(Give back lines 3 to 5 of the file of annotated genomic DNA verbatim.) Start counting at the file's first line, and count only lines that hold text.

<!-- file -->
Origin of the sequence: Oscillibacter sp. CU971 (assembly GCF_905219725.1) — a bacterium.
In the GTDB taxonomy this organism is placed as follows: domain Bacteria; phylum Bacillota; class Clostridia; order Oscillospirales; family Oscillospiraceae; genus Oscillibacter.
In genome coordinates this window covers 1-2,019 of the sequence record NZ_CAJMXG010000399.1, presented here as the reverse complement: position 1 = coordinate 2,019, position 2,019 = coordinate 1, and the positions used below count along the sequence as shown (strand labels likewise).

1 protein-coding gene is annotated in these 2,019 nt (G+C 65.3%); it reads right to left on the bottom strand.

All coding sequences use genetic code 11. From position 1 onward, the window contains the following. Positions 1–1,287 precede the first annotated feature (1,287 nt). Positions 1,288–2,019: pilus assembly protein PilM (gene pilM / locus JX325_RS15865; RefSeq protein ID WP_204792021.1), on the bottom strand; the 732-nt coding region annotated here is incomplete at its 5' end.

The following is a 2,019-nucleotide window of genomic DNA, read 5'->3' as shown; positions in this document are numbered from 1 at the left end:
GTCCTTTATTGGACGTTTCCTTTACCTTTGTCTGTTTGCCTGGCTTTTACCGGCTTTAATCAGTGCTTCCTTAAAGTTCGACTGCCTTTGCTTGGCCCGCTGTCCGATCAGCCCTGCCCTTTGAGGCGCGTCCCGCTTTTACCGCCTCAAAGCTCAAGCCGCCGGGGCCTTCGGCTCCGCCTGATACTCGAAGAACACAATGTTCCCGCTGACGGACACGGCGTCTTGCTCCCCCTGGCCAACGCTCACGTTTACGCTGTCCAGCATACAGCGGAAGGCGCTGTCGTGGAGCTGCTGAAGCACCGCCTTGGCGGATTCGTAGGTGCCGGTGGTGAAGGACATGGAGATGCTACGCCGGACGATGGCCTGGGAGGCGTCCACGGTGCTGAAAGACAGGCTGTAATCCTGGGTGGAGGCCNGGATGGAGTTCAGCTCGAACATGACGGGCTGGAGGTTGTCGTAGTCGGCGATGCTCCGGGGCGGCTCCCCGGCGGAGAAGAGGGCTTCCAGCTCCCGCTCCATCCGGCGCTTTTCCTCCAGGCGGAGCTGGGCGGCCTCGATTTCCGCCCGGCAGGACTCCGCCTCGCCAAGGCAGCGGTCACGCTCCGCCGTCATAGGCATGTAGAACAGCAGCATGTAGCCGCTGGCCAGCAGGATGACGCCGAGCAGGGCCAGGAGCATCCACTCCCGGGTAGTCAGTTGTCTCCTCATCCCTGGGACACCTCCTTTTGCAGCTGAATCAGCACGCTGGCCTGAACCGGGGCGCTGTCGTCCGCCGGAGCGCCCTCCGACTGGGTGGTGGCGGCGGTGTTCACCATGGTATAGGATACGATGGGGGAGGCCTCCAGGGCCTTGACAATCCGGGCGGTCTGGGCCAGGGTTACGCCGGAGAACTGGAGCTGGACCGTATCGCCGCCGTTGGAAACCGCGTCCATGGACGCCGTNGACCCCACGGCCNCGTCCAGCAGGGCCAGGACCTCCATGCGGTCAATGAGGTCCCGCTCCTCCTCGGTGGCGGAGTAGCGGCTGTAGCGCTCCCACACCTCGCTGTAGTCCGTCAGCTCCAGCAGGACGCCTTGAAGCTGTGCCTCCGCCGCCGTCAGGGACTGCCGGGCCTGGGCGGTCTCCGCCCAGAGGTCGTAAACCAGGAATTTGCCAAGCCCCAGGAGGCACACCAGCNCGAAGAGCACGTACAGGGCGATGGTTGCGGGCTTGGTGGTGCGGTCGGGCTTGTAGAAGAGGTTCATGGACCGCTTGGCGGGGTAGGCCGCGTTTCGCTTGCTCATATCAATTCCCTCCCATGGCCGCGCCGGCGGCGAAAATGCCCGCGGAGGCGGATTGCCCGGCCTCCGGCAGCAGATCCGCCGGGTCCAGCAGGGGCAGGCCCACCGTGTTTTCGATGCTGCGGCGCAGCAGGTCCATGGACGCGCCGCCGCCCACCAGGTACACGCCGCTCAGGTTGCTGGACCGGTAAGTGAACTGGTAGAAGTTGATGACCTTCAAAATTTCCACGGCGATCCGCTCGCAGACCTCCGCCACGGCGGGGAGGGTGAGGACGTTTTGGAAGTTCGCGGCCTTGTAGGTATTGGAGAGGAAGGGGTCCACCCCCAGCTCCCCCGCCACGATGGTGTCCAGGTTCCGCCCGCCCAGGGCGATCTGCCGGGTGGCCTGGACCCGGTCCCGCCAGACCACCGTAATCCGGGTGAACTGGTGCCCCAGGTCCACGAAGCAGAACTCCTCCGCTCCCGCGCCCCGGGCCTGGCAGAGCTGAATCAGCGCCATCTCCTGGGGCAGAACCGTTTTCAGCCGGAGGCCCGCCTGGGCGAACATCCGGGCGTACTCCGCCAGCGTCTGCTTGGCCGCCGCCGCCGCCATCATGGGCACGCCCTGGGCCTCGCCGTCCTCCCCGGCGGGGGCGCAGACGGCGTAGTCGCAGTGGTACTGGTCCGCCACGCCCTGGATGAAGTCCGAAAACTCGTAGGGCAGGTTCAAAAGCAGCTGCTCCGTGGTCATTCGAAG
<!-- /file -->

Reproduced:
In genome coordinates this window covers 1-2,019 of the sequence record NZ_CAJMXG010000399.1, presented here as the reverse complement: position 1 = coordinate 2,019, position 2,019 = coordinate 1, and the positions used below count along the sequence as shown (strand labels likewise).

1 protein-coding gene is annotated in these 2,019 nt (G+C 65.3%); it reads right to left on the bottom strand.

All coding sequences use genetic code 11. From position 1 onward, the window contains the following. Positions 1–1,287 precede the first annotated feature (1,287 nt). Positions 1,288–2,019: pilus assembly protein PilM (gene pilM / locus JX325_RS15865; RefSeq protein ID WP_204792021.1), on the bottom strand; the 732-nt coding region annotated here is incomplete at its 5' end.